June 2, 2023

It’s Really All Our Fault, Isn’t It ?

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In just the last two weeks, four restaurants and a bookshop have closed in my area. Having spoken with some of the owners,  who have been through previous recessions, it became very clear that this recession is unlike any other and far deeper in its reach. Instead of concentrating on the present headlines regarding bank remuneration or private versus public service workers, I have decided to take much more of a “helicopter” view of our present situation and how we all contributed to it more importantly.

How we can all do something constructive to get out of it. As much as I do not wish to be a bearer of bad news, unfortunately our economy is going to get a lot worse. I will not go into the reasons why it will get worse now, but  by April of next year we will truly understand the meaning of a recession. It is time for a change in attitudes and not just the  continued expression of our anger and disbelief.

One thing that is generally accepted is that our government, who are elected by us, are supposed to shape and maintain a society which is in accordance with our wishes. Generally speaking, we as a nation probably agree on the fundamental requirements that this entails i.e. good quality education, an effective health care system, a robust and fair legal system, freedom of speech and association, a right to own property, to live in a pluralist society where neither race, creed, sex or political persuasion will lead to persecution and the right to  have these beliefs represented by those that we democratically elect. These requirements are not unique to our country and are generally accepted as the basis for any modern democracy and in particular those based on a capitalist economic system.

It has become very obvious to everybody living in this democracy, that these fundamental requirements have not been and are not being met. Class sizes are continuously increasing, our health service although making progress is still woefully inadequate and our government bureaucracy is becoming increasingly inefficient, overstaffed and over complicated. We elect the Dail  which in turn elects the Executive (the Government) . The Government then select ministers to oversee the implementation of national policy, through the efficient use of the resources provided for in their respective departments.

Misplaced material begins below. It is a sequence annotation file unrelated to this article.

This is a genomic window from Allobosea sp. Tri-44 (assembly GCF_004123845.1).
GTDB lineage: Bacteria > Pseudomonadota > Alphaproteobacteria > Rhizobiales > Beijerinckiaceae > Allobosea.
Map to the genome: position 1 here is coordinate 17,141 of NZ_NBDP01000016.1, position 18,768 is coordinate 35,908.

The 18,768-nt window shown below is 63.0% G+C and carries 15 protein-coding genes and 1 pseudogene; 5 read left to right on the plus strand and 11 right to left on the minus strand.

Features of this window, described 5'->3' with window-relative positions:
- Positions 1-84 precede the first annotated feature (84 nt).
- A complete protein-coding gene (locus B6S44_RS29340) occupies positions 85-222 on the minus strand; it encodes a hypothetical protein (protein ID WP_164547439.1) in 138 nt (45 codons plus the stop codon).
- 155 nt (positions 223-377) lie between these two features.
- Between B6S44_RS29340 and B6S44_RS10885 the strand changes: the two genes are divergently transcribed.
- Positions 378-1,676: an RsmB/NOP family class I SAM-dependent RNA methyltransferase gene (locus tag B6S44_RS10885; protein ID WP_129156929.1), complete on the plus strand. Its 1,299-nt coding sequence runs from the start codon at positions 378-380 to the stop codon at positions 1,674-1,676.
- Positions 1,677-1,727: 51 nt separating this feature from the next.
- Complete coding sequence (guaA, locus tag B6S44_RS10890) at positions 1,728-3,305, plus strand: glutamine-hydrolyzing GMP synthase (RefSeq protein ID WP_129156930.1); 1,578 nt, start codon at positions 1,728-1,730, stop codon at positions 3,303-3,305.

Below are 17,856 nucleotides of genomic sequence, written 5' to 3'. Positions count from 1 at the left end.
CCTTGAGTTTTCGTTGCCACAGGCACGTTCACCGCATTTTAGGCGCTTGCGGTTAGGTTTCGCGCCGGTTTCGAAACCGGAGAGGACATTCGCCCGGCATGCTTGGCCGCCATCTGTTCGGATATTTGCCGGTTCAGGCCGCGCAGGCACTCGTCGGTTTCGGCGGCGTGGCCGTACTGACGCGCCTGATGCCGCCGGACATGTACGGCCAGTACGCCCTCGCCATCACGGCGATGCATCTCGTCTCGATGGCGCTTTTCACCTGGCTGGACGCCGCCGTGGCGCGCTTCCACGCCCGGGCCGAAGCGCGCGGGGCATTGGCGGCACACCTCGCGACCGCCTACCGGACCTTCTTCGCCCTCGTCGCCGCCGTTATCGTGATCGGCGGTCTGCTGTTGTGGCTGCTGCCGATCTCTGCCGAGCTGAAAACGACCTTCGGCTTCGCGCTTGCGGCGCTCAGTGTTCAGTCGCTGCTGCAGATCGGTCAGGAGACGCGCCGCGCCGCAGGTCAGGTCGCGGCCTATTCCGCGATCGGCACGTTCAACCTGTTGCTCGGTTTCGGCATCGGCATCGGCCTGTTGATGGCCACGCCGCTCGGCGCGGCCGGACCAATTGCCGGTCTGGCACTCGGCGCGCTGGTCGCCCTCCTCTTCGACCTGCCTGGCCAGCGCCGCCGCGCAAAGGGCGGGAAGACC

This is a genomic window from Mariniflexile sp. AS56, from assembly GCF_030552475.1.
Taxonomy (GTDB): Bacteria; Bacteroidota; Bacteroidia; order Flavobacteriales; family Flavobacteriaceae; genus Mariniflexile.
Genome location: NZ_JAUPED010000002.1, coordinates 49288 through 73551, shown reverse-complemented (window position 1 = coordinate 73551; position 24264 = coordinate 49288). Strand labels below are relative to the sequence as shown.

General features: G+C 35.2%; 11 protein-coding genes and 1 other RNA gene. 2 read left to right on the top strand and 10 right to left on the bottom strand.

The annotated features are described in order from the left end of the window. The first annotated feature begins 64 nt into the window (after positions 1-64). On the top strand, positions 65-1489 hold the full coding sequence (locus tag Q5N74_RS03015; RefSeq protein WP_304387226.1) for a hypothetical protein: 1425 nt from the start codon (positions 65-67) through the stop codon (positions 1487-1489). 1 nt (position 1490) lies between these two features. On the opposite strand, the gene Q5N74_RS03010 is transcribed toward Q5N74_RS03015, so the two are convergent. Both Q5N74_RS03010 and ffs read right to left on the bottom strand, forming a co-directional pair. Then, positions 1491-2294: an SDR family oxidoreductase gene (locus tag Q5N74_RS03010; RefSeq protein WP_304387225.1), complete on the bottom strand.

Sadly, while this is a lovely little theory,  it is not the case in practice. By any definition, our executive is devoid of competency in relation to their respective portfolios. When you look at the makeup  of the current Dail it is no wonder. In his book, “How Ireland Voted 2007”, Michael  Gallagher points out that over half the TD’s  were pursuing a career in one of the ‘professions’,  a quarter were in education (that’s 38!) , nearly the same again in small business and one tenth come from farming. So by any measure their collective and individual capacity or knowledge in running  a very large organisation is very limited or none existent.

Let’s face it, there is no organisation in the State that is bigger than the State itself, with five million customers daily and a staff of 460,000! Given the large number of extremely well paid public servants, not by any means the majority , it should be unnecessary for the government to continuously spend tens of millions  of our taxes on outside “consultants”  to help them do their job. But they have, and the return on that particular investment has obviously been very poor. Who, for example, has been advising the Department of finance? Or Education for that matter. Or Health? And how much has it cost ?

As our economy and our country crumbles around us we have people blaming the government, the government blaming the banks and the banks blaming the international economy. The harsh reality is that it is we the people who are to blame.  In order to understand why  we are to blame we must take a look at where we have come from. In particular, we must look at the  organisations and individual people to whom we handed over our individual and more importantly, our collective power, since the foundation of the State. These organisations, in particular the Catholic Church, the Fianna Fail party and the financial institutions have spent decades manipulating our society in order to serve their insatiable thirst for power, profit and control above ALL else. They have continuously influenced the very laws under which we must all live for the benefit of their nefarious ambitions.